There is Morgan and Caterham too.
38 posts • joined 11 Jul 2019
That syncing feeling
We foolishly ditched shared drives and had everyone move their files too Teams. Apparently, company hosted shared drives weren't secure enough !?! Now we get regular calls that Teams hasn't synced. "I've put a file on Teams and nobody else can see it" or more inconveniently "I did some work on my home PC and it isn't here in the office". Thankfully, I still use a shared drive and memory sticks and I never have sync problems.
During lockdown, Team meetings were a nightmare. I couldn't use it on my Linux box (not a fault of Linux - it doesn't have mike or speakers), so I had to take an M$ laptop home. The installed program was unreliable; at least the web version seemed to hold up.
When I worked for a large facilities management company, they decided to do a disaster recover test at our site. The power company shut down the electricity supply, the UPS's told the genny to kick in, which it did, and management were all beaming smiles, showing the assembled clients how safe our site was. Beaming smiles right up until the genny ran out of diesel after about 10 minutes. Seems the blokes who drove the nightly backup tapes to the off site storage had been filling up the van from the genny tank.
43 years and 14 billion miles later, Voyager 1 still crunching data to reveal secrets of the interstellar medium
Re: Often overlooked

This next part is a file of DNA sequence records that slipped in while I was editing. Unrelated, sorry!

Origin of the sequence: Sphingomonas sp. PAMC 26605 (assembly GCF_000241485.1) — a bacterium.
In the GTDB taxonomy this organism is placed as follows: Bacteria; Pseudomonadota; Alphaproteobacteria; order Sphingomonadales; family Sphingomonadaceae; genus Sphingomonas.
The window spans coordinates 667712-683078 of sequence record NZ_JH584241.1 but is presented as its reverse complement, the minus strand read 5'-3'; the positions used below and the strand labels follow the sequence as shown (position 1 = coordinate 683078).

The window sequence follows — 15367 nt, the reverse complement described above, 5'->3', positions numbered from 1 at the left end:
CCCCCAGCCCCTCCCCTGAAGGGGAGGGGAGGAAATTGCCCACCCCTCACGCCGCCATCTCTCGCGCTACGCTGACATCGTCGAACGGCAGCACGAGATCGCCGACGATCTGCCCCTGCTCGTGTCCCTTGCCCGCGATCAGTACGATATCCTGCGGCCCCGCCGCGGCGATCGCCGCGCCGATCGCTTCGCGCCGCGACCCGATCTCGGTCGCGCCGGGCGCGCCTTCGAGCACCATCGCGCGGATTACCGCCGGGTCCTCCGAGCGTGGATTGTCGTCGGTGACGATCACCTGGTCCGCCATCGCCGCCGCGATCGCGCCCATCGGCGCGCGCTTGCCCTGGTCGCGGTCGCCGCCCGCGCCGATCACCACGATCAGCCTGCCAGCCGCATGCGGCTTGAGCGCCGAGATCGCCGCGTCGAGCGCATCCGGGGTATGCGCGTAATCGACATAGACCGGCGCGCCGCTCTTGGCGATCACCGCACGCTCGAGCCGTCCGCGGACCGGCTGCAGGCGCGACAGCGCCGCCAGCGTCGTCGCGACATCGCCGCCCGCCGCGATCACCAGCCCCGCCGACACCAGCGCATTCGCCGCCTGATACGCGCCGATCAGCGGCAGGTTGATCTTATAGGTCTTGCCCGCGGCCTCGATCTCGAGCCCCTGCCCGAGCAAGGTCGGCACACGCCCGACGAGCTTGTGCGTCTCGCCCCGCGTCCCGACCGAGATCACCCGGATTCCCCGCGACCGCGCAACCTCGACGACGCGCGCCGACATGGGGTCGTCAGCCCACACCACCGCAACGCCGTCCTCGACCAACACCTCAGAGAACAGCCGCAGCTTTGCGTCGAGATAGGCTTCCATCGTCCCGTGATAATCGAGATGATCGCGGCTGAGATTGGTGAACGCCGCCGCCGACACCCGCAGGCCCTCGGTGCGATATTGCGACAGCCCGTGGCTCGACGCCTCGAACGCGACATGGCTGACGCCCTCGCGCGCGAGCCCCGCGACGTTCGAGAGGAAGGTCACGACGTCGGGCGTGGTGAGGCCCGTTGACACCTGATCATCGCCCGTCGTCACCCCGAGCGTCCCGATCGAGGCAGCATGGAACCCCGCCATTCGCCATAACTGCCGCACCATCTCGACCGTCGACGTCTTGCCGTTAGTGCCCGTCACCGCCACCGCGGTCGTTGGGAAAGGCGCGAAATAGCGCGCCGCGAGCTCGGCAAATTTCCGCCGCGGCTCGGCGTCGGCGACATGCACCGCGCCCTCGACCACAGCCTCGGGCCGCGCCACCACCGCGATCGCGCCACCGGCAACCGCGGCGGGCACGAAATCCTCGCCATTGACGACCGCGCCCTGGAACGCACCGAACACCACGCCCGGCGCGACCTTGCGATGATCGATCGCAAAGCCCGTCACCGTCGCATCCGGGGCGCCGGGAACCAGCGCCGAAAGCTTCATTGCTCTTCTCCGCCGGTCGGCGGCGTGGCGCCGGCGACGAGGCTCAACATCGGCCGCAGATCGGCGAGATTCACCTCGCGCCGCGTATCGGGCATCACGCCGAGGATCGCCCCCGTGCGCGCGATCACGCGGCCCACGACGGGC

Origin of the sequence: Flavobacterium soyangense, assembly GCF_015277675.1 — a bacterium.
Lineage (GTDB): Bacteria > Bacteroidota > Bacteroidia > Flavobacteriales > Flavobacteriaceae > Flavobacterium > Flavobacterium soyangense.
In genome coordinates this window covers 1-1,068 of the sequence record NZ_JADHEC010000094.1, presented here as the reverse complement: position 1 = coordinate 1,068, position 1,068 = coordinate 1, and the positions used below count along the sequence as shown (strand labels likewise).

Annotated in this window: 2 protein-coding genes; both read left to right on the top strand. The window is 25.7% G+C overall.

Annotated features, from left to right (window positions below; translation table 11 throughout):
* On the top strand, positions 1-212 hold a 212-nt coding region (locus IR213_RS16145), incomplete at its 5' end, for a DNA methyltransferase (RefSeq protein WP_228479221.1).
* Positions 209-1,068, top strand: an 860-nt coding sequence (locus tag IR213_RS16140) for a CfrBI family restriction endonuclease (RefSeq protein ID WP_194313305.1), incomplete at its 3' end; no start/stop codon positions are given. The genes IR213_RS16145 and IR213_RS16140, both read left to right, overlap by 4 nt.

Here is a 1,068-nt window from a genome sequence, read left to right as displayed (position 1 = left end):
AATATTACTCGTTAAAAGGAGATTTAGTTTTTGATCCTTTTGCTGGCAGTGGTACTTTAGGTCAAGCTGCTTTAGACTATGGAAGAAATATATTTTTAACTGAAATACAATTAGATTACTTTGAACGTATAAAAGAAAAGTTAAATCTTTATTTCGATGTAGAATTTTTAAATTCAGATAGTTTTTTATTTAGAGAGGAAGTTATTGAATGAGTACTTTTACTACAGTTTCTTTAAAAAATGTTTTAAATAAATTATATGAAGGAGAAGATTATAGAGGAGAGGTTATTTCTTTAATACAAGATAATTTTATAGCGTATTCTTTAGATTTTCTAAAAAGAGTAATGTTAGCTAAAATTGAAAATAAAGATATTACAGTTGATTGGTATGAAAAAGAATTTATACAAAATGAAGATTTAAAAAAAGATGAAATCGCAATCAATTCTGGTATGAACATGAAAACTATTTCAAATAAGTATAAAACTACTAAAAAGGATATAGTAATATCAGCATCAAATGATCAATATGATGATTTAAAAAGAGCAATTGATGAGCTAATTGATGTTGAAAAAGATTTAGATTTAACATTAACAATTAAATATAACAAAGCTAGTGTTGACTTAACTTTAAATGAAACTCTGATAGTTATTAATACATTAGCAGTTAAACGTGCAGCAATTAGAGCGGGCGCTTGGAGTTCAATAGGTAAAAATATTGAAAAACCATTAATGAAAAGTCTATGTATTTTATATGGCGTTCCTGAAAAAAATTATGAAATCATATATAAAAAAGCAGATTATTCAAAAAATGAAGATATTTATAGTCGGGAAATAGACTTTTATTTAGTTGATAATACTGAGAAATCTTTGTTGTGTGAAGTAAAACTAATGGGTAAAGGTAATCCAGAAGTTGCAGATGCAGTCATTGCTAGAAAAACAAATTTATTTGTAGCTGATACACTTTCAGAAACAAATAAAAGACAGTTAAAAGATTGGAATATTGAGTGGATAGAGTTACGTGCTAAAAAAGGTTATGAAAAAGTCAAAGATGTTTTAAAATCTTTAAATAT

I think digital TV was a bad idea. Back in the analogue days, I could always get a picture. It might have had snow, but I could always watch the program. Now, if it rains, or if the atmosphere isn't right, I get extreme pixalisation and the picture keeps freezing. I have line of site to the transmitter too.
As to Voyager, long may it continue on it's merry way.
Words to strike fear into admins' hearts: One in five workers consider themselves 'digital experts' these days
Re: Buried the lede
"This year will be the 40th anniversary of the IBM PC and the 45th of the Apple 1."
There-in lies the source of these "experts". When I was a young, spotty faced programmer, working on various Big Irons, you really had to know what you were doing if you wanted to use a computer. When I was doing my Computer Science degree in the 1970s, we learned about logic gates, truth tables, DeMorgan's Laws, etc, all things which has been the foundations of code I write. Ask any of these "experts" about this stuff and you'll draw a blank.
Putting a computer on every desk was a double edge sword. Democratising computers was good; creating these "experts" very bad. At the college where I work, most teachers, whether they teach Biology, Mathematics or Languages, consider themselves an IT expert. They will discover a random piece of software on the Internet or have it recommended by a friend, and then find they can't get it to work. They think a quick call to IT support will help. Nup! We don't support random bits of software, only stuff that we approve of. Trouble is, the teacher then goes crying to the Principal pleading "I really need this to teach" and we in IT lose countless hours trying to get whatever piece of carp to work.